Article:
Ohio AG Yost issues legal opinion on transgender bathroom use regulations

Credit: Nick Graham

Credit: Nick Graham

Yost says the desire to maintain privacy from people of the opposite sex applies “without regard to their gender identities”

The Ohio Attorney General on Friday issued a legal opinion suggesting that government-owned public facilities have the right to limit bathroom accommodations for transgender people based on sex.

Greene County Prosecutor David Hayes asked the AG’s office whether policies limiting use of restrooms, changing rooms, or locker rooms to someone’s assigned birth gender would violate Ohio law.

Republican Ohio Attorney General Dave Yost issued the opinion Friday, saying that Ohio law does not prohibit entities from adopting policies that limit restrooms, changing rooms, and locker rooms to a single sex.

Governmental policies that require the sexes to use different bathrooms are legal, Yost wrote, unless the policy denies individuals the right to “full enjoyment” of public accommodations and falls outside the statute’s exception.

That exception, according to the Ohio Revised Code, says that proprietors aren’t allowed to deny anyone “full enjoyment” of public accommodations “except for reasons applicable alike to all persons.”

“This means that the operator can limit or deny access only if the reasons for doing so do not take any protected trait into account,” Yost said.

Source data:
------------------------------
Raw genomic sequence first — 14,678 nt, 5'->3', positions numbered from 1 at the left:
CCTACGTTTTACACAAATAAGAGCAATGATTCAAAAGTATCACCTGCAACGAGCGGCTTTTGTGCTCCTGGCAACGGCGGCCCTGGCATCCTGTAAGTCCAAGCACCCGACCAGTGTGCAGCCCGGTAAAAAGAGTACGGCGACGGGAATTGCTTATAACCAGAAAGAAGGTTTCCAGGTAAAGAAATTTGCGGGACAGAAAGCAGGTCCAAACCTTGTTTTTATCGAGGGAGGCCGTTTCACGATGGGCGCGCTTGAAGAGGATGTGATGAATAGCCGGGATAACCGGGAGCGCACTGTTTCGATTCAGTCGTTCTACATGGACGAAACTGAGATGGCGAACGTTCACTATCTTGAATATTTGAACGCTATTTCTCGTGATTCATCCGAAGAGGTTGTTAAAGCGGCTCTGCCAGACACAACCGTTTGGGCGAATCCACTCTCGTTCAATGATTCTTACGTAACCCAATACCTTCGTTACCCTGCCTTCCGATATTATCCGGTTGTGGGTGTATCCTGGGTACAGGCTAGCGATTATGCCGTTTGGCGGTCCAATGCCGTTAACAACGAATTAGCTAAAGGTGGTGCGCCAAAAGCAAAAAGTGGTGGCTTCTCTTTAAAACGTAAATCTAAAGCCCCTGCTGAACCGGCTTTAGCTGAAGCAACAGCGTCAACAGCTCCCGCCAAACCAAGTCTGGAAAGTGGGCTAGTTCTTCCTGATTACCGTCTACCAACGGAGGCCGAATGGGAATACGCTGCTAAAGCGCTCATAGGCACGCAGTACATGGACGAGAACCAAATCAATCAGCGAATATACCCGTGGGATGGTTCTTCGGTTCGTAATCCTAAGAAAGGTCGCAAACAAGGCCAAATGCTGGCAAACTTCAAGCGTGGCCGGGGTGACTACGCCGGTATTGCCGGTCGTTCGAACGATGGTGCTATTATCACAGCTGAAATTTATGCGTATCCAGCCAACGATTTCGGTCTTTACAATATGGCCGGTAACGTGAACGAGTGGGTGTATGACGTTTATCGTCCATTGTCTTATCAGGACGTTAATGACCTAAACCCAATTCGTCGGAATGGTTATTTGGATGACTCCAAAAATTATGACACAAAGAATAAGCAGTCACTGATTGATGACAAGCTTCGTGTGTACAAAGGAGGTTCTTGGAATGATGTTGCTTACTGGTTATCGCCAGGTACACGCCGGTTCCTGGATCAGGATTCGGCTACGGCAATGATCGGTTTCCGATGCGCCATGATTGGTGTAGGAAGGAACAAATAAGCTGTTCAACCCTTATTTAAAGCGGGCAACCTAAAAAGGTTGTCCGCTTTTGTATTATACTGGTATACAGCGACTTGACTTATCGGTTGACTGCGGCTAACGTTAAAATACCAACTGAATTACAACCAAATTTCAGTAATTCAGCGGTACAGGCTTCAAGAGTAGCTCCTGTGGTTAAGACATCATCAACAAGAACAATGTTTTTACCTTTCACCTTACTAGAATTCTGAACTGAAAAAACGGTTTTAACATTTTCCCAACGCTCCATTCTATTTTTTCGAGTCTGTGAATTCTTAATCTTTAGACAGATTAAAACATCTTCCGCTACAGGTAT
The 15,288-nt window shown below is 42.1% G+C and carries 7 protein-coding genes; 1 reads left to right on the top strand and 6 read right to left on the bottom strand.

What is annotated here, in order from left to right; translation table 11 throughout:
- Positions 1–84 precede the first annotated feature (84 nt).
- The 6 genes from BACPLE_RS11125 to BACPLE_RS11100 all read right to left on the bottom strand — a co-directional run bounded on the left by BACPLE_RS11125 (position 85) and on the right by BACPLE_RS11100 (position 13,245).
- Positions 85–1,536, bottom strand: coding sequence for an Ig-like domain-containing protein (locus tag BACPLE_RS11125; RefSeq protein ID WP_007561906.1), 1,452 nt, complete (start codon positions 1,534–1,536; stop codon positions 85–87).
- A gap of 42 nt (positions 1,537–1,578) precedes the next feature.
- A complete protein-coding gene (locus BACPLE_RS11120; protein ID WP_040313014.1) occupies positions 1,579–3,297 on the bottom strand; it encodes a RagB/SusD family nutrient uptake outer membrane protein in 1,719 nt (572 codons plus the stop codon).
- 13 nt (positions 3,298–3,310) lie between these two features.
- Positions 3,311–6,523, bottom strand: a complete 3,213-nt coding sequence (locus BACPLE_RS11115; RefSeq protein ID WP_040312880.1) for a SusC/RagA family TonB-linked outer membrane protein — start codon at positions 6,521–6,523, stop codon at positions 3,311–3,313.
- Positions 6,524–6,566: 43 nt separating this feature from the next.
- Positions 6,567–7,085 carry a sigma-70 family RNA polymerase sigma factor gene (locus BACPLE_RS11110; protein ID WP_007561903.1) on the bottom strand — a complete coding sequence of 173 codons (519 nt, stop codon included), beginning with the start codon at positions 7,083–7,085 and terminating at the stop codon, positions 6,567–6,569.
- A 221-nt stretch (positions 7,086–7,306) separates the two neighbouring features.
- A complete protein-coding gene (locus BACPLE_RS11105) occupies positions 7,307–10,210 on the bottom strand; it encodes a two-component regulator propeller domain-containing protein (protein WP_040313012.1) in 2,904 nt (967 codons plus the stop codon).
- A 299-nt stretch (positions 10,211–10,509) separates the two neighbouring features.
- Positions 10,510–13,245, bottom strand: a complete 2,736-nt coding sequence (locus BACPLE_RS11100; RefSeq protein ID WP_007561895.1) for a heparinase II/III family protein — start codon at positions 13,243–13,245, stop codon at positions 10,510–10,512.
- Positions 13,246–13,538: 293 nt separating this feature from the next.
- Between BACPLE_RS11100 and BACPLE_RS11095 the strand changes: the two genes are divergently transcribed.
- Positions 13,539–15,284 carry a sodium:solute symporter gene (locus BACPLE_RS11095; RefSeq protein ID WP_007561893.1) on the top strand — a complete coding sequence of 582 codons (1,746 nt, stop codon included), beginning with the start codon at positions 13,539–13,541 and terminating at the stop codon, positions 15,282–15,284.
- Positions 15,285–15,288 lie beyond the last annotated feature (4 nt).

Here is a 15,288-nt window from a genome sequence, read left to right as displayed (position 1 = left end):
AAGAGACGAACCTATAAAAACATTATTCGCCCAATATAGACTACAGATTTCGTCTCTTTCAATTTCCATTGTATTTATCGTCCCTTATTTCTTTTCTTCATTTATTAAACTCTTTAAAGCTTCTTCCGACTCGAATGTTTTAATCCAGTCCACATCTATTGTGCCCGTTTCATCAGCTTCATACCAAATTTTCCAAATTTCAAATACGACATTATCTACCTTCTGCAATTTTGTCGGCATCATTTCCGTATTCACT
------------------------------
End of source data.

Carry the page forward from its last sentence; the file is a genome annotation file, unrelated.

Yost argued that failing to separate the sexes in public bathrooms would in fact accomplish the opposite of anti-discrimination laws.

“Providing separate bathrooms, changing rooms, and locker rooms for the separate sexes does not violate the right that R.C. 4112.02(G) confers,” he said. “To the contrary, separating the sexes in these private areas helps ensure that no one is, on the basis of sex, denied the full enjoyment of public accommodations.”

Yost added that people’s desire to maintain privacy from people of the opposite sex applies “without regard to their gender identities.”

“Allowing men to share bathrooms, changing rooms, and locker rooms with women increases the ease with which biological males — most especially men who identify as men — can victimize women and girls,” he said.

In his opinion request, Hayes also asked for clarification on the authority of the Ohio Civil Rights Commission to enforce cases of sex and gender discrimination, for clarity on definitions of sex discrimination and public accommodations, and for guidance on whether government entities could be liable for violations of Ohio anti-discrimination law.

Whether a public restroom, changing room, or locker room in a facility owned by a government entity is considered a “public accommodation” under Ohio anti-discrimination law is “a question of fact that must be determined by the courts,” Yost wrote.

Yost also wrote that the Ohio Civil Rights Commission cannot “authoritatively” interpret Ohio anti-discrimination law when it comes to public accommodations, except in cases that specifically come before the commission. Courts may consider the agency’s interpretation, but it is not legally binding.

Transgender rights law has received renewed attention in the Miami Valley after a trans woman in Greene County was charged with public indecency for using a women’s changing room at the Xenia YMCA. She was found not guilty of the charge at trial.

A civil action was also filed against Bethel Local Schools in Miami County by conservative litigation group America First Legal over the district’s transgender restroom policy.

Attorney General opinions provide “valuable advice to public officials and are useful in guiding the actions of those officials,” according to the Attorney General’s website. Opinions are not law and are not binding in court; however courts “usually give formal opinions careful consideration,” Yost’s website says.

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